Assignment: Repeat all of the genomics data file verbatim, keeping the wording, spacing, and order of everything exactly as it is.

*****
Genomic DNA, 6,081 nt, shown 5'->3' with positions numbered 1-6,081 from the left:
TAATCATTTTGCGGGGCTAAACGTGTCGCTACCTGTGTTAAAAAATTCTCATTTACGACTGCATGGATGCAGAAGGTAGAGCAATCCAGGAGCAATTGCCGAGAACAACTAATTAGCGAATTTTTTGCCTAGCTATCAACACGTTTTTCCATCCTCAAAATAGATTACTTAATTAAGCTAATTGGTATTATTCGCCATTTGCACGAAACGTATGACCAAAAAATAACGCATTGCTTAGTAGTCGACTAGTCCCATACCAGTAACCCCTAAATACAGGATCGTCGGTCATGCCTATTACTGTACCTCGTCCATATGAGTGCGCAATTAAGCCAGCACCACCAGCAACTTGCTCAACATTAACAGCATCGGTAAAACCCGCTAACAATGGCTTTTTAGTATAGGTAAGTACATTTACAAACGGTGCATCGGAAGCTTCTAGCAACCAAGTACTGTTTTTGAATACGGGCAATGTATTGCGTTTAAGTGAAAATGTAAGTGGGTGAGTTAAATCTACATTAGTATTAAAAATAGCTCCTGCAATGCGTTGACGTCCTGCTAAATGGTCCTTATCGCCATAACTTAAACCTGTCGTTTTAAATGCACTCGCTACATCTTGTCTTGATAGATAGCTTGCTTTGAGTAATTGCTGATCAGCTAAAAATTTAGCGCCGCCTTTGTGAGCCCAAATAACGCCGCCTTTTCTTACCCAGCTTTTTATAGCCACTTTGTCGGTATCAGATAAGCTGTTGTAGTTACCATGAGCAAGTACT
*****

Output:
Genomic DNA, 6,081 nt, shown 5'->3' with positions numbered 1-6,081 from the left:
TAATCATTTTGCGGGGCTAAACGTGTCGCTACCTGTGTTAAAAAATTCTCATTTACGACTGCATGGATGCAGAAGGTAGAGCAATCCAGGAGCAATTGCCGAGAACAACTAATTAGCGAATTTTTTGCCTAGCTATCAACACGTTTTTCCATCCTCAAAATAGATTACTTAATTAAGCTAATTGGTATTATTCGCCATTTGCACGAAACGTATGACCAAAAAATAACGCATTGCTTAGTAGTCGACTAGTCCCATACCAGTAACCCCTAAATACAGGATCGTCGGTCATGCCTATTACTGTACCTCGTCCATATGAGTGCGCAATTAAGCCAGCACCACCAGCAACTTGCTCAACATTAACAGCATCGGTAAAACCCGCTAACAATGGCTTTTTAGTATAGGTAAGTACATTTACAAACGGTGCATCGGAAGCTTCTAGCAACCAAGTACTGTTTTTGAATACGGGCAATGTATTGCGTTTAAGTGAAAATGTAAGTGGGTGAGTTAAATCTACATTAGTATTAAAAATAGCTCCTGCAATGCGTTGACGTCCTGCTAAATGGTCCTTATCGCCATAACTTAAACCTGTCGTTTTAAATGCACTCGCTACATCTTGTCTTGATAGATAGCTTGCTTTGAGTAATTGCTGATCAGCTAAAAATTTAGCGCCGCCTTTGTGAGCCCAAATAACGCCGCCTTTTCTTACCCAGCTTTTTATAGCCACTTTGTCGGTATCAGATAAGCTGTTGTAGTTACCATGAGCAAGTACT